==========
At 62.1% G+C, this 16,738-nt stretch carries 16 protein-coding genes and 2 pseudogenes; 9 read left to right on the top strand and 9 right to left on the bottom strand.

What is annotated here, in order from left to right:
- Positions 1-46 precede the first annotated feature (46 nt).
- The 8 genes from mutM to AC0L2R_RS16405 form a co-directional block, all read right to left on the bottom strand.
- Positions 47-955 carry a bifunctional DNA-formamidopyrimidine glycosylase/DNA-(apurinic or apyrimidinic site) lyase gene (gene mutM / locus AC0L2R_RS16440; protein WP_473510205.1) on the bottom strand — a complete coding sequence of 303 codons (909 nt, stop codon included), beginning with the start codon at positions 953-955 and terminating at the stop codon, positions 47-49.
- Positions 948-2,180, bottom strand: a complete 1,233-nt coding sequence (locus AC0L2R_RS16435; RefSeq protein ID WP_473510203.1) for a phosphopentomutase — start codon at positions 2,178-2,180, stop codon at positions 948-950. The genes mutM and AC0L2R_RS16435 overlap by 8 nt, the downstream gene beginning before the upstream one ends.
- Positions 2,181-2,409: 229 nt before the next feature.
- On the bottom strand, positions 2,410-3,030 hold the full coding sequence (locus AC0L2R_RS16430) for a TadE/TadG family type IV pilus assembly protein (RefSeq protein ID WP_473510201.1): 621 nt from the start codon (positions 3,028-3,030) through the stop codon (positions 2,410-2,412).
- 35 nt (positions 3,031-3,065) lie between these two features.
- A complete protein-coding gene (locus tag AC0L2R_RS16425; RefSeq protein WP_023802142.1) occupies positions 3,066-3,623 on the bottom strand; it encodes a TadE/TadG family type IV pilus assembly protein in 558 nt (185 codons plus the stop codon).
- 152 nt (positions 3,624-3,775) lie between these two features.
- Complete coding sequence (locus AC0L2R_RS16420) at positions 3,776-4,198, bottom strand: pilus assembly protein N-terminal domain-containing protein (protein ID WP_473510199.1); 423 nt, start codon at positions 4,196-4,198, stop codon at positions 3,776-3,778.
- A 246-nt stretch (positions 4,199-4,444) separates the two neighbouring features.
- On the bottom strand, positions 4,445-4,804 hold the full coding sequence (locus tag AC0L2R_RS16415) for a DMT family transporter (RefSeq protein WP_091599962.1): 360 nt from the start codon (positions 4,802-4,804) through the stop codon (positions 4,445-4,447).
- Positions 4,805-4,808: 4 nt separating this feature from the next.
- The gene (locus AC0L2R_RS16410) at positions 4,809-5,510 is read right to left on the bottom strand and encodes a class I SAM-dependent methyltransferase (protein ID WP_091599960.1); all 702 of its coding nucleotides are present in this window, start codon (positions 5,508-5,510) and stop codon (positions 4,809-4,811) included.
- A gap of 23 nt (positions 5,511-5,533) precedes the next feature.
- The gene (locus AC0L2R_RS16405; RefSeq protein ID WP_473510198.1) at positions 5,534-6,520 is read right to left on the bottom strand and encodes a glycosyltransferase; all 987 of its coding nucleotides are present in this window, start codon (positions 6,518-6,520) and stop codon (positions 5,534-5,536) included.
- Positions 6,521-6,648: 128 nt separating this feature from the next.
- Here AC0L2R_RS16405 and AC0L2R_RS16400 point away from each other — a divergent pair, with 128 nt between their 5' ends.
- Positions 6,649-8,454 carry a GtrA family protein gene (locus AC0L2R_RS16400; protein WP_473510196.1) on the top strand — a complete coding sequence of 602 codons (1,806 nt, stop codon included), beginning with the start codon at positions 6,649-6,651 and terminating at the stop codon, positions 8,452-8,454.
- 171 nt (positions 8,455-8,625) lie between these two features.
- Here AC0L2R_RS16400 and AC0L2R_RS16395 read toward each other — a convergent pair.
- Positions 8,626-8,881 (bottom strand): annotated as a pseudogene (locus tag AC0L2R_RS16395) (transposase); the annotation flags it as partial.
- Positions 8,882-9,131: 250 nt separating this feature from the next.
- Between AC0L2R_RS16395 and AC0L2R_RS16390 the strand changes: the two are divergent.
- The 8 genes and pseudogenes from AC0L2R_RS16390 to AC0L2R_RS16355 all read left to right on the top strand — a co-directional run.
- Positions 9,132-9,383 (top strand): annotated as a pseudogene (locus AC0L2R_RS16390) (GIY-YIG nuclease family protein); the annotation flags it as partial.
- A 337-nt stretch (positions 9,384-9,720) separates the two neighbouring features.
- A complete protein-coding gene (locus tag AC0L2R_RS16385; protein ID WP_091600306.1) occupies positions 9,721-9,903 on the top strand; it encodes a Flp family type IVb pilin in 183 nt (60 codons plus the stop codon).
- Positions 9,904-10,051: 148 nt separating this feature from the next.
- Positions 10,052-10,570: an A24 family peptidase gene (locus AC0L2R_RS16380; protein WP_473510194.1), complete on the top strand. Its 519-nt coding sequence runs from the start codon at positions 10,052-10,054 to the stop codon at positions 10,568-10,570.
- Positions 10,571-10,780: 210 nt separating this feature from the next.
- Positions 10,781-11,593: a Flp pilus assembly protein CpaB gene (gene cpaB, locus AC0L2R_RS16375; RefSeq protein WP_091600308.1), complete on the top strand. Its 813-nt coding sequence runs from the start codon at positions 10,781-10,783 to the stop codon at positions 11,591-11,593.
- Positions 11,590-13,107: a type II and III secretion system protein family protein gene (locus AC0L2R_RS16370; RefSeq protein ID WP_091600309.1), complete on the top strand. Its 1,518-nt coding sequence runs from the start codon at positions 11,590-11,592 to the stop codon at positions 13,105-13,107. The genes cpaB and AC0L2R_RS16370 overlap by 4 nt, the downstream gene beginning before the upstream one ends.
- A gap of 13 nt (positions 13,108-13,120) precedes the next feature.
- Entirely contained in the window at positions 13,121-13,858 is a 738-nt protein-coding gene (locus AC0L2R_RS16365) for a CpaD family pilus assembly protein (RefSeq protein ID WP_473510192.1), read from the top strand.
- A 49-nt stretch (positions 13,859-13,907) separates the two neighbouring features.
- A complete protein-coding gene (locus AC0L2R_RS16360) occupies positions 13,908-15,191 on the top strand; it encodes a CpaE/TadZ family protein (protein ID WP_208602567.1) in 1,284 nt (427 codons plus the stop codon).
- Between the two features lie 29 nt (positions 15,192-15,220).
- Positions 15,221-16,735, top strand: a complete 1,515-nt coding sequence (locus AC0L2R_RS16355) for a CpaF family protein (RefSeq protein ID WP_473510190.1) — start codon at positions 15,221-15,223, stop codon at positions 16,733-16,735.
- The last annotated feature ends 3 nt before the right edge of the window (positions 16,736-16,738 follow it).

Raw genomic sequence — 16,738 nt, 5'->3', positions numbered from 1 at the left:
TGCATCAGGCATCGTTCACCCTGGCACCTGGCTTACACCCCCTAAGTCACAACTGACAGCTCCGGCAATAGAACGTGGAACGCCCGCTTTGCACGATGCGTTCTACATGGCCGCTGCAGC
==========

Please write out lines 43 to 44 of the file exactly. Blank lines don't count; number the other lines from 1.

Raw genomic sequence — 16,738 nt, 5'->3', positions numbered from 1 at the left:
TGCATCAGGCATCGTTCACCCTGGCACCTGGCTTACACCCCCTAAGTCACAACTGACAGCTCCGGCAATAGAACGTGGAACGCCCGCTTTGCACGATGCGTTCTACATGGCCGCTGCAGC